Researchers at UCSB have found an alternate way to harvest energy from the sun without the use of semiconductors. Although the method is still in its infancy, the research team has already obtained substantial progress in efficiency.

The use of solar energy is becoming viably competitive to fossil fuels. Zero-emission fuel cells deliver a clear advantage over energy generation technology including nearly 50 percent fuel-to-electricity efficiency and zero emissions because they are operating on pure hydrogen. However, this method of splitting water into hydrogen and oxygen is both expensive and energy-intensive.

Plasmonic devices, developed by UCSB chemistry professor Martin Moskovits, offer more resilient and efficient ways to accomplish the same goal of splitting water.

In a conventional solar cell, when sunlight hits the surface, electrons shift positions, leaving positively charged “holes” resulting in an electric current. The positive charges are the agents of oxygen-release out of water, Moskovits said.

Although plasmonic devices also create a shift in electrons, they are made of nanostructures instead of semiconductors. Moskovits and his team created a “forest” of gold nanorods that were capped with titanium titanium dioxide (TiO2) with additional platinum particles.

The gold nanorods serve as a light-harvesting antenna, and the titanium layer serves as an electron filter as well as support for the nanoparticles that are used as a hydrogen evolution catalyst. When the device is placed in water and exposed to visible light, the nanorods oscillate together to create “plasmonic waves.”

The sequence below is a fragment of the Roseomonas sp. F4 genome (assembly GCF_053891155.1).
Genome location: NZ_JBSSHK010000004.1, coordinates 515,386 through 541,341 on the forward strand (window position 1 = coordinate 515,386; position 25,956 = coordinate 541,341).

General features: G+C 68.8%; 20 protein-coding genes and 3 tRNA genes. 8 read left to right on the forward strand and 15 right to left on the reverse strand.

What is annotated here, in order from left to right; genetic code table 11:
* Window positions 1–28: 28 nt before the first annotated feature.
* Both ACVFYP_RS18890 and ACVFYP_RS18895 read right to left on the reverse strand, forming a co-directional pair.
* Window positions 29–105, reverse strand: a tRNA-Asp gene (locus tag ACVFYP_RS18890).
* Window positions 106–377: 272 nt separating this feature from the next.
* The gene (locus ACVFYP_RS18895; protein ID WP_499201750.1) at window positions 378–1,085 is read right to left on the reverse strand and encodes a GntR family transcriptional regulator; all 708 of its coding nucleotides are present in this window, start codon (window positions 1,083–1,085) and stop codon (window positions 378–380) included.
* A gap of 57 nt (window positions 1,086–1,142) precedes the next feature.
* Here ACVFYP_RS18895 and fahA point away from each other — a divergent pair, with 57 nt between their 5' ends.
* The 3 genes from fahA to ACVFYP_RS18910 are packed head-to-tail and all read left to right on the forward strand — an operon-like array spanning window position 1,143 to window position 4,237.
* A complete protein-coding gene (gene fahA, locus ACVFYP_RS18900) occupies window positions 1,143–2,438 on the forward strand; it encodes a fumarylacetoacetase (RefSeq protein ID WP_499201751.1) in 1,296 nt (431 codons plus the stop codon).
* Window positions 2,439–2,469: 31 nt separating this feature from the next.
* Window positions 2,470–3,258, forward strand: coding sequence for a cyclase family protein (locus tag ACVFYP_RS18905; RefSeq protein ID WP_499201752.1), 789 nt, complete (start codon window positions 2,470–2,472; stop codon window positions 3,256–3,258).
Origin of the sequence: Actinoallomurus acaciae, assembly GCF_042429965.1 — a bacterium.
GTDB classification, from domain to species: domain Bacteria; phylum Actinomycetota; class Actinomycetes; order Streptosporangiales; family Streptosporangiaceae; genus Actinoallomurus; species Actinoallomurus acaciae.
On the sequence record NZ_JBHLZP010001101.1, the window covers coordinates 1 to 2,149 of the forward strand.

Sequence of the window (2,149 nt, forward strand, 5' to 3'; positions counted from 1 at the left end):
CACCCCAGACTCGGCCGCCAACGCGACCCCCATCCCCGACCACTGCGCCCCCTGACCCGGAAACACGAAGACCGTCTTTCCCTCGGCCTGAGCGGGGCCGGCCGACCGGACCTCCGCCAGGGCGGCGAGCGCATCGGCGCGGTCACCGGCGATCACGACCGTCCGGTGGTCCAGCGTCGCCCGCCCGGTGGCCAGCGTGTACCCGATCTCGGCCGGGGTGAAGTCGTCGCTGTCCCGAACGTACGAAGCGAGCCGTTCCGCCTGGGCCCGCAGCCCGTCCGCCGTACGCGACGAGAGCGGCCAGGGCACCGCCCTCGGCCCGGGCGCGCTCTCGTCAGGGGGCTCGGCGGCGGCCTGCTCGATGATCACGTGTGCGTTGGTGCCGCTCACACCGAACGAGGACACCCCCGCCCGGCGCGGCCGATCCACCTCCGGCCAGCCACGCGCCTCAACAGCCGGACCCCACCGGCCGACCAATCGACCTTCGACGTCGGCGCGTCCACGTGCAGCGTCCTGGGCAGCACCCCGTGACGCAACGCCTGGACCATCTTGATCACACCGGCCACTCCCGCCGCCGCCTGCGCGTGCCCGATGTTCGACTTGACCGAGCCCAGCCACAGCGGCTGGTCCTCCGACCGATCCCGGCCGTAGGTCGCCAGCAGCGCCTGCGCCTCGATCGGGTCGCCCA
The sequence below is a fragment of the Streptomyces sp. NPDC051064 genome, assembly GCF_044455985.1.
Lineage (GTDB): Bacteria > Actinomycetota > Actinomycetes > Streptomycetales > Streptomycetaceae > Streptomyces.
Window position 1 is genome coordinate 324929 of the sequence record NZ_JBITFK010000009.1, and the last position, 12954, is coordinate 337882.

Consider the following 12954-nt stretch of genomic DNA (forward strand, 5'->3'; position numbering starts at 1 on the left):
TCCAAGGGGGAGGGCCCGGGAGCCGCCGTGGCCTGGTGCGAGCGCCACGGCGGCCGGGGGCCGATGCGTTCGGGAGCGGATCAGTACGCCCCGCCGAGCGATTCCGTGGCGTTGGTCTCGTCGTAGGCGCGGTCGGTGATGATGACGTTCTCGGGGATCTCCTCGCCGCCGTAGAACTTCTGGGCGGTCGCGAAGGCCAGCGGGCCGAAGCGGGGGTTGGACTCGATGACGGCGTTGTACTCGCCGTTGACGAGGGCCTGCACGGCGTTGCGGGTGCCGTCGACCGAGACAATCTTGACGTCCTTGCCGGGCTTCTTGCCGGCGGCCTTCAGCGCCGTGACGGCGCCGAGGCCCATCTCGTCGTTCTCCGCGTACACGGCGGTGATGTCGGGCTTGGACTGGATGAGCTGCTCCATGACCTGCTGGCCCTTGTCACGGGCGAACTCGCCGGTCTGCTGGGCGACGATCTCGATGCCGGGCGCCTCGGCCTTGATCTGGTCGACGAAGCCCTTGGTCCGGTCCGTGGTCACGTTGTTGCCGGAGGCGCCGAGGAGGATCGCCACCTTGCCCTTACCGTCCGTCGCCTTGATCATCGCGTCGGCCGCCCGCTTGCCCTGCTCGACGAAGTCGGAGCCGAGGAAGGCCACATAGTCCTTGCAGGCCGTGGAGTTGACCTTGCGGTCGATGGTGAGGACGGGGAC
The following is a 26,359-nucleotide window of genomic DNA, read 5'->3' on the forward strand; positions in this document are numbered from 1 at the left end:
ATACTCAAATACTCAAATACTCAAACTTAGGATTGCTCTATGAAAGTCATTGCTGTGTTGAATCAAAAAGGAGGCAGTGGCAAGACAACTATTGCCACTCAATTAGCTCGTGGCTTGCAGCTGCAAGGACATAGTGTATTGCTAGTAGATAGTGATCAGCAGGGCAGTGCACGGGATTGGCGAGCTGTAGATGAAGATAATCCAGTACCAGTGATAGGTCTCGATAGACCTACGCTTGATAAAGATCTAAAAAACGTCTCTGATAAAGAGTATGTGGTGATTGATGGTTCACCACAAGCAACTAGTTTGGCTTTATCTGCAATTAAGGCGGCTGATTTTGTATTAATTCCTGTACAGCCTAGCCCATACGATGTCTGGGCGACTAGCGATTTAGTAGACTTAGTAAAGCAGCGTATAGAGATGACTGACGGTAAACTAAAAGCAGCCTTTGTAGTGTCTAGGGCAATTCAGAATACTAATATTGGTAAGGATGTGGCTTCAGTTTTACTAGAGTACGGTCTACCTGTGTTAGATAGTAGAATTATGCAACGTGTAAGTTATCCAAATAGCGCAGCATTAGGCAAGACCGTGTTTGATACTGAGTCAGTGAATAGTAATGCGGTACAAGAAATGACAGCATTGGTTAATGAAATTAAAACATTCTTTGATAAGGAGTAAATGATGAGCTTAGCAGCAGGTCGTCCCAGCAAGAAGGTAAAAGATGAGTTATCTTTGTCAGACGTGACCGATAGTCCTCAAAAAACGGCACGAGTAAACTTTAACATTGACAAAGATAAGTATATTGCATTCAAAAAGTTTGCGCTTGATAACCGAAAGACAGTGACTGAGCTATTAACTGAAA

The resulting waves contain electrons that are excited by the light particles; some of the excited particles travel up the nanorod through the titanium filter while others are captured by the platinum particles. These “hot” excited electrons are the mediators of hydrogen release.

Such a reaction causes the splitting of the water molecule, forming hydrogen ions. When related to zero-emission energy, the hydrogen molecule is transportable fuel.

“When used, it becomes a ready source of energy,” Moskovits said.

Although semiconductors will likely never be replaced in electronics and photovoltaics, Moskovits said, an all-metal water-splitter is less efficient and more costly. However, some photovoltaics are based on materials that are not abundant in the earth and are therefore expensive or destined to become expensive. This opens a niche for novel technologies to work side-by-side with those based on semiconductors.

“Experience has taught us that such new discoveries, when advanced and perfected by the scientific and engineering communities world-wide, have often developed into useful and economical new technologies,” Moskovits said.

A version of this article appeared on page 4 of March 5th, 2013’s print edition of the Nexus.

Diagram courtesy of Syed Mubeen.